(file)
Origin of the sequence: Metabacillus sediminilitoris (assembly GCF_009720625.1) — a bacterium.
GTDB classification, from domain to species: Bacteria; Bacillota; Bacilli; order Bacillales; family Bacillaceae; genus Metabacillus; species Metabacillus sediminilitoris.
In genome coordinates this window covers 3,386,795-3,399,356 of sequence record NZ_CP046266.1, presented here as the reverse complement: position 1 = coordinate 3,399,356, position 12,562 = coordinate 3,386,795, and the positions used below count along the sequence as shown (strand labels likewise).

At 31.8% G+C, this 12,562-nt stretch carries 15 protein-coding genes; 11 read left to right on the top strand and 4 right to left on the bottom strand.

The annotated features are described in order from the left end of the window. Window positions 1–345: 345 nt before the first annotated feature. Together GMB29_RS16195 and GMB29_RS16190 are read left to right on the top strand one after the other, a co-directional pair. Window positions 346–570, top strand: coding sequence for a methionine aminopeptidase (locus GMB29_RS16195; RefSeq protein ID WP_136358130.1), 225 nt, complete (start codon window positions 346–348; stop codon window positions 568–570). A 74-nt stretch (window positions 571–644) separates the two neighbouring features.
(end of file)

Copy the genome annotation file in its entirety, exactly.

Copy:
Origin of the sequence: Metabacillus sediminilitoris (assembly GCF_009720625.1) — a bacterium.
GTDB classification, from domain to species: Bacteria; Bacillota; Bacilli; order Bacillales; family Bacillaceae; genus Metabacillus; species Metabacillus sediminilitoris.
In genome coordinates this window covers 3,386,795-3,399,356 of sequence record NZ_CP046266.1, presented here as the reverse complement: position 1 = coordinate 3,399,356, position 12,562 = coordinate 3,386,795, and the positions used below count along the sequence as shown (strand labels likewise).

At 31.8% G+C, this 12,562-nt stretch carries 15 protein-coding genes; 11 read left to right on the top strand and 4 right to left on the bottom strand.

The annotated features are described in order from the left end of the window. Window positions 1–345: 345 nt before the first annotated feature. Together GMB29_RS16195 and GMB29_RS16190 are read left to right on the top strand one after the other, a co-directional pair. Window positions 346–570, top strand: coding sequence for a methionine aminopeptidase (locus GMB29_RS16195; RefSeq protein ID WP_136358130.1), 225 nt, complete (start codon window positions 346–348; stop codon window positions 568–570). A 74-nt stretch (window positions 571–644) separates the two neighbouring features.